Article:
DEAR BRUCE: Recently I've been faced with a problem regarding my 69-year-old mother. My mom is in fair health, she works full time, she owns no property, and she has no savings or retirement fund. She has just inherited $100,000 due to her mother's death.
I'm concerned. With her health as it is, I anticipate her retiring and needing some type of assistance within the next three years. How would you suggest this money be used? -- Reader, via email
DEAR READER: You have every reason to be concerned, given that your mother has no retirement money other than the modest inheritance she has just received. She is eligible for Social Security, and perhaps she already collects it. You didn't indicate how much her monthly benefit will be if she's not collecting yet.
The $100,000 is not going to go very far. If your mother is not amenable to a little risk in her investments, she's condemned to returns of 1.5 percent to 2 percent.
If she invests in the market in conservative to moderate dividend-paying stocks, she could anticipate income of $5,000 to $7,000 a year. Without other income, it's unlikely she can survive without eating into her principal, which will be dissipated in seven to 10 years. Until the majority of the $100,000 is used, she will not be eligible for Medicaid.
I wish I had better news.
DEAR BRUCE: I would like to know what a limited liability corporation (LLC) is. What are the advantages and disadvantages of it with respect to taxes, liability and paperwork hassle versus simply working as a single owner of a small business? Do I talk to a lawyer, an accountant or both? -- Bill, via email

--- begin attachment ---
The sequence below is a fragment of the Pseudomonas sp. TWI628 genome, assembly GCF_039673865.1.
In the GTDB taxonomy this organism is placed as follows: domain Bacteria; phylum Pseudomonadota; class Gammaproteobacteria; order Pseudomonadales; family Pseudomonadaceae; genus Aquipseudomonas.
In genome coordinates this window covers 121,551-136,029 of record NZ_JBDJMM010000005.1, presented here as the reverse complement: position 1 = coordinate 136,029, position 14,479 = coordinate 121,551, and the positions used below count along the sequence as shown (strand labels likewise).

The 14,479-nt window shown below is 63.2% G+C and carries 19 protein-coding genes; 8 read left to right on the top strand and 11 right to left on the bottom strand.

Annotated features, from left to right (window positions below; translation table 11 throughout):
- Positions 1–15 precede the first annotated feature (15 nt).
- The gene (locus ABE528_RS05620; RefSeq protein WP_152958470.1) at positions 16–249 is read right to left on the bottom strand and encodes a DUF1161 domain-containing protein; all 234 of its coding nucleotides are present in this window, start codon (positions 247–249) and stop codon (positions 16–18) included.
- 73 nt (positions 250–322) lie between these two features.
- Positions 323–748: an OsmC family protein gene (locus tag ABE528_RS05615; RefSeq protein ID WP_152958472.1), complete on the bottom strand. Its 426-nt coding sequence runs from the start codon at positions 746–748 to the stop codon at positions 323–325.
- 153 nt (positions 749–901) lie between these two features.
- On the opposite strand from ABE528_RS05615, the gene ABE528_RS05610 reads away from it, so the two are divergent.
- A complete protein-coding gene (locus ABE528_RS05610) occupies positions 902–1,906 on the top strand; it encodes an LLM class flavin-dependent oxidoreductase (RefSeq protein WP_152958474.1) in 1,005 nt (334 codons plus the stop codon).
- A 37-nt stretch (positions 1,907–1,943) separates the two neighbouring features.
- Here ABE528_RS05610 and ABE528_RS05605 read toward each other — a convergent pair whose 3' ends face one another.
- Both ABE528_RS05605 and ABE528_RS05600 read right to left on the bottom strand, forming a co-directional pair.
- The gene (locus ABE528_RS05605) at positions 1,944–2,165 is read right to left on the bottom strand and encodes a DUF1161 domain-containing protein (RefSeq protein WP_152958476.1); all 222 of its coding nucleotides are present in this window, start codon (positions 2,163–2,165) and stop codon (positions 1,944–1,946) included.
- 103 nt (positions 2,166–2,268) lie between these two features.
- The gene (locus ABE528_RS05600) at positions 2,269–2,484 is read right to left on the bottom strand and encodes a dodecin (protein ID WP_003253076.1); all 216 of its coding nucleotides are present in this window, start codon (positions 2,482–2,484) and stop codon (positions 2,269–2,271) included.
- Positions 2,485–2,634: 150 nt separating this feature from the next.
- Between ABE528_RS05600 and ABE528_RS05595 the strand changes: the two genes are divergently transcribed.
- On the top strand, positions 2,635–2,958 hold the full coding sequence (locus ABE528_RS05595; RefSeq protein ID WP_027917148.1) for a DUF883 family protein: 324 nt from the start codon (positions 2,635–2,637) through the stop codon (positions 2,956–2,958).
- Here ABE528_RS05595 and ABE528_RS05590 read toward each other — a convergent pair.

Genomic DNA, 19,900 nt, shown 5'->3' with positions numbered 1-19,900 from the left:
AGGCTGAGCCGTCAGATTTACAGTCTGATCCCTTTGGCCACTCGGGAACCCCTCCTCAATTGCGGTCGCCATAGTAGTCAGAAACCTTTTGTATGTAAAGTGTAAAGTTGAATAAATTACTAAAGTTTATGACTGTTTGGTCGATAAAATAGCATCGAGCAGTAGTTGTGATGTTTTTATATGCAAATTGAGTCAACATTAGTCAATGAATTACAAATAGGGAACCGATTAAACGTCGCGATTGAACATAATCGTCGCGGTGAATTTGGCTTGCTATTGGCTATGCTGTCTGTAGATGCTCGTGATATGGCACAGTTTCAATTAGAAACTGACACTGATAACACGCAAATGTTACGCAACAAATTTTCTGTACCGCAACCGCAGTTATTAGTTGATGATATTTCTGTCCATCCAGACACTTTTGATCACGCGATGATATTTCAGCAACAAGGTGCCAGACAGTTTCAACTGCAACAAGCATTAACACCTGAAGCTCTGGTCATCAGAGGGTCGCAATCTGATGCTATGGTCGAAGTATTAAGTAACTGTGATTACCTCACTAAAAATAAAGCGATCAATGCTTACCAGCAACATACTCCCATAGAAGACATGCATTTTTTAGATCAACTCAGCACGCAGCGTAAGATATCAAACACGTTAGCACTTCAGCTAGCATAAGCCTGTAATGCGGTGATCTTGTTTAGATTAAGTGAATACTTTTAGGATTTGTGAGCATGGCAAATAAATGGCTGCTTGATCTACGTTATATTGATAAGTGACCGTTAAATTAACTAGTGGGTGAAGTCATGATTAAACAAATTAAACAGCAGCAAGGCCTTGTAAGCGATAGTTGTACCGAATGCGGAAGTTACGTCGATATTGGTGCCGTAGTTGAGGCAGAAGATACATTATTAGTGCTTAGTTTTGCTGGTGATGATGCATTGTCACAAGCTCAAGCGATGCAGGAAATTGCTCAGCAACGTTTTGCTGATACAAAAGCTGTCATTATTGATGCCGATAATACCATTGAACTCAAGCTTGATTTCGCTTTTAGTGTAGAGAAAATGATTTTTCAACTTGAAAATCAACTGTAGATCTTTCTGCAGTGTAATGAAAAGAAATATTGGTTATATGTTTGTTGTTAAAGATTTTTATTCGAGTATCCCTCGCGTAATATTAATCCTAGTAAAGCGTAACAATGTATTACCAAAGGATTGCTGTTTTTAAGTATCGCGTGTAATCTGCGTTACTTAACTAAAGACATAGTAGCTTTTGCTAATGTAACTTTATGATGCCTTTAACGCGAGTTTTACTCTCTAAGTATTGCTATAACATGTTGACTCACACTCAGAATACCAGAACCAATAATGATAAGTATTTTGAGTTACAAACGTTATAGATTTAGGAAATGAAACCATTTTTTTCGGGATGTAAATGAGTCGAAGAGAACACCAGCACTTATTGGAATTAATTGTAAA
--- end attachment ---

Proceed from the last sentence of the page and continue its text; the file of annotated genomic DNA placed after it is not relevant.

DEAR BILL: In the past I have made the same mistake that you have. An LLC is not a limited liability corporation, but rather a limited liability company. It avoids some of the problems with a corporation while still providing some liability protection.
As to whether this or a Subchapter S corporation would be best for you, I urge you to speak with both a lawyer about the legalities and an accountant with regard to the tax consequences. No general answer will be sufficient. You must talk to them and be specific as to your own circumstances. In the absence of this, any answer you receive will likely be flawed.
(Send questions to email@example.com or to Smart Money, P.O. Box 7150, Hudson, FL 34674. Questions of general interest will be answered in future columns. Owing to the volume of mail, personal replies cannot be provided.)
(The Bruce Williams Show can now be heard at www.brucewilliams.com on the Made in America Broadcast Network.)